There are times when we need to say: “This far and no further;” and that will put people off. Particularly if you find yourself in government, you will have to make decisions that will not please everybody. If you try to please everybody you will probably make very bad decisions.

You suggested that sometimes Thought for the Day is soppily neutral …

I love Radio 4. I always listen to The Today Programme but have a love-hate relationship with Thought for the Day. I often think that people who come on from other faiths are often clearer about what they think than people who purport to be Christians. I say we should not be soppily neutral because sometimes we think that being a Christian means we should disagree, and must never offend, but we must not be afraid to disagree with what is wrong.

That was a challenge when you were the Liberal Party Leader; how might you have dealt with that differently if you were doing it all over again?

I do handle it differently now because I am not the leader. When you a leader of a small party the window for speaking to the press is a short one, in which there is only the time to focus on one issue. I wanted to talk about what was in our manifesto but was constantly being deflected. In retrospect, you should never complain about what journalists ask you, and be gracious because politicians should expect tough questions.

How would I deal with it now? Fundamentally there are two things I would say to get people off the high horse of indignation about why Christians believe these things about personal morality.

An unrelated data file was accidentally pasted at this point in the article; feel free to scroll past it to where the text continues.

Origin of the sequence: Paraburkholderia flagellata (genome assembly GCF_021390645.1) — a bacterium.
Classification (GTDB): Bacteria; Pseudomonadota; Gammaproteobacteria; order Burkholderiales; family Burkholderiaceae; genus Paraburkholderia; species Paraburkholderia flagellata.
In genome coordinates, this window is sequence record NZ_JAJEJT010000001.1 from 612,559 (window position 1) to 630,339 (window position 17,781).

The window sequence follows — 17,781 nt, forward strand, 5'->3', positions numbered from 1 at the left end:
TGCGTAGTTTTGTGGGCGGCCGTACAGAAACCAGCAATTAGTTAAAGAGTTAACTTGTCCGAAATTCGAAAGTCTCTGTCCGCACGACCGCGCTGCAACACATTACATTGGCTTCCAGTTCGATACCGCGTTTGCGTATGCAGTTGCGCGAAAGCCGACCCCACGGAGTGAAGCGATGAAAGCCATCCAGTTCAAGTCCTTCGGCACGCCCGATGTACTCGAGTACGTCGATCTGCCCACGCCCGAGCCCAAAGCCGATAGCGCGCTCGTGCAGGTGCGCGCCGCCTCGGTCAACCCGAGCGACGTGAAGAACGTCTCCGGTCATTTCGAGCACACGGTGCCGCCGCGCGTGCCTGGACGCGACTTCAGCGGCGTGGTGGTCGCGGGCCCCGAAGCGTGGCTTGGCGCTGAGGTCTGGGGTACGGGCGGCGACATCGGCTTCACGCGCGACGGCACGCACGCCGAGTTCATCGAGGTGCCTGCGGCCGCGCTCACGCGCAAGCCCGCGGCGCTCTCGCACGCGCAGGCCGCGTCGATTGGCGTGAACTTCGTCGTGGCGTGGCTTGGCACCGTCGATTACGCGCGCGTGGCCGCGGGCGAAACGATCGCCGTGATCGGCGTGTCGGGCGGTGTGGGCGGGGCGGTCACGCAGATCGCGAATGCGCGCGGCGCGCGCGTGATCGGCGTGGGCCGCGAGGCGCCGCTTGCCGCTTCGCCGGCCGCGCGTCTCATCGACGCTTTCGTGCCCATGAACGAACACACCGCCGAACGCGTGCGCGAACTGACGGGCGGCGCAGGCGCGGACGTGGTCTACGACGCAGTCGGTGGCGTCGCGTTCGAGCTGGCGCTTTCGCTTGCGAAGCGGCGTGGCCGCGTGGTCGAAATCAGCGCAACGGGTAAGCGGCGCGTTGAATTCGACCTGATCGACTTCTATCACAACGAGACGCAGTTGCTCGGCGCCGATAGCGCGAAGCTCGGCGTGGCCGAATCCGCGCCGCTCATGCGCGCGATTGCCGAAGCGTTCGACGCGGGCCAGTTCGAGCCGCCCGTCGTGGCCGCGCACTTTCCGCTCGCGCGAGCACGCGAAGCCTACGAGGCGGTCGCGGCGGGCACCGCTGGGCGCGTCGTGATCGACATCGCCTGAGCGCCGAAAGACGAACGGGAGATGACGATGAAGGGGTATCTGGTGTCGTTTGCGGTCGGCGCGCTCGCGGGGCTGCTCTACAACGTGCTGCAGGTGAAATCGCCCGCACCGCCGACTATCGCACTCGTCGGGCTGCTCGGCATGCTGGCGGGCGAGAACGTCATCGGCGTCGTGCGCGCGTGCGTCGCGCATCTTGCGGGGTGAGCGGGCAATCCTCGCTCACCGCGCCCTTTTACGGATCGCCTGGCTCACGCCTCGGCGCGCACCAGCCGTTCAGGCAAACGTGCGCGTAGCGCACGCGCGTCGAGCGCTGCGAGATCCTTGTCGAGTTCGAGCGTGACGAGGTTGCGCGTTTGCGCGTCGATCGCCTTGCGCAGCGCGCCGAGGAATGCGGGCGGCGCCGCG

Christians believe in equality much more and at a much higher level than everybody else. We believe that we are made in the image of God, and we are loftily equal.

If there is no God, why are you getting so cross with someone who does not exist? If there is a God, let’s just suppose that a couple of things about that God might exist. He is perfect and almighty, and we are not. You would expect such a God to disturb you and contradict you.

If our readers were thinking about getting involved as a Christian in politics, what advice would you give them?

Yes, it is a mucky business, but so is everything else, so we should get involved. How? Don’t do it on your own as a Christian. Make sure you are in a position where you are constantly in fellowship. For me as leader one of the issues was that my political circle and my Christian circle were totally separate. I didn’t have Christian fellowship around me as a party leader, on the other hand my Church community, who were very lovely, were innocent of the ups and downs, and intricacies of politics.

What would you like this book to achieve?

I would like people who are Christians to form their opinions wisely and to view politics as a way of helping people. It is a mission field to reach people. Try to be salt and light; don’t blend in but don’t hide away.

If this book had a soundtrack, what would it be?

I am a massive Prefab Sprout fan: “It’s a life of surprises.” It is a life of surprises to us but not to God; he puts us where we are meant to be at every given point. There will be purpose in where we are, and we are to seek to do what we can there.

Knowing what you know today about this ‘mucky business’, what advice might you give to your younger self before going into politics?

Fellowship is everything. Your relationship with God is the most important thing and the next most important thing is fellowship with others. Be open and be truthful. You do not need to always blurt everything in your head out, but nevertheless, let people know where you are coming from.

If they decide that you are not to become an MP, party president, or lead because of what they know about you, that is how it is meant to be. Be a little bit less ambitious for yourself and a bit more ambitious for the gospel.

A Mucky Business: Why Christians Should Get Involved in Politics
Tim Farron (with Josh Price, Jo Latham, Megan Hills, Micah Parmour and Daniel Payne
ISBN 978 1 789 444 6
192 pages